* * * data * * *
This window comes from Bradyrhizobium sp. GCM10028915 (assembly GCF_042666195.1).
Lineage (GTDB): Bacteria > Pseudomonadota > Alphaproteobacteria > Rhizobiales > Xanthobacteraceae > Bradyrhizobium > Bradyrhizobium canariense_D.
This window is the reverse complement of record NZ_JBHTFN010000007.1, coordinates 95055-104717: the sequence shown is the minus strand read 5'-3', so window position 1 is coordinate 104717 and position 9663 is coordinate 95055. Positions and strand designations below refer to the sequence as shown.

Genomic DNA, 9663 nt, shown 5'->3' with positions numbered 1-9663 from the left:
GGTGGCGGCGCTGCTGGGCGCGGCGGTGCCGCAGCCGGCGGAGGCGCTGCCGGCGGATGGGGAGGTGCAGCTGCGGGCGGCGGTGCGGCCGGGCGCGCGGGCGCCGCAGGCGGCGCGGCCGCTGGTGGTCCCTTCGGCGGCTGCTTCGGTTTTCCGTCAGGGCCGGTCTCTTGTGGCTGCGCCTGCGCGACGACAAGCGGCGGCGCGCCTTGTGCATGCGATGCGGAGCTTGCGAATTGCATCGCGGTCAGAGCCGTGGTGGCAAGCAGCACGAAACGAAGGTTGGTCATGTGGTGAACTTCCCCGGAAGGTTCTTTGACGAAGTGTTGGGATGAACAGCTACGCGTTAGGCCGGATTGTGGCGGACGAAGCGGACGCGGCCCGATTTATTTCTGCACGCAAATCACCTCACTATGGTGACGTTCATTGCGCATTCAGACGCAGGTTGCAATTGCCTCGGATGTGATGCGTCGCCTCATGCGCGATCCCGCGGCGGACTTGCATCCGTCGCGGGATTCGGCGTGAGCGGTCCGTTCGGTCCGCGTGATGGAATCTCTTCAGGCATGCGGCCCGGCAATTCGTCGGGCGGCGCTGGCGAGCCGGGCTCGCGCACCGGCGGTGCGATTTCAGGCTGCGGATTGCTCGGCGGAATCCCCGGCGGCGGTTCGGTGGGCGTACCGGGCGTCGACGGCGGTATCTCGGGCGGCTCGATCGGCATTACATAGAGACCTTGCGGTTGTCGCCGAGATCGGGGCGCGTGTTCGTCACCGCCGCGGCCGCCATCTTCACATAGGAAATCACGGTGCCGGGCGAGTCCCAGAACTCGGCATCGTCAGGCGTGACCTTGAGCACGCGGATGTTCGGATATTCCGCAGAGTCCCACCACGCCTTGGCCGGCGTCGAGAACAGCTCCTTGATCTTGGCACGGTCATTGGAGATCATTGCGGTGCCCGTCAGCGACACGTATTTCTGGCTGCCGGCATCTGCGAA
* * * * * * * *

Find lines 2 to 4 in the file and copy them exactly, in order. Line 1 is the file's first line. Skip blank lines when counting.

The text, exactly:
Lineage (GTDB): Bacteria > Pseudomonadota > Alphaproteobacteria > Rhizobiales > Xanthobacteraceae > Bradyrhizobium > Bradyrhizobium canariense_D.
This window is the reverse complement of record NZ_JBHTFN010000007.1, coordinates 95055-104717: the sequence shown is the minus strand read 5'-3', so window position 1 is coordinate 104717 and position 9663 is coordinate 95055. Positions and strand designations below refer to the sequence as shown.

Genomic DNA, 9663 nt, shown 5'->3' with positions numbered 1-9663 from the left: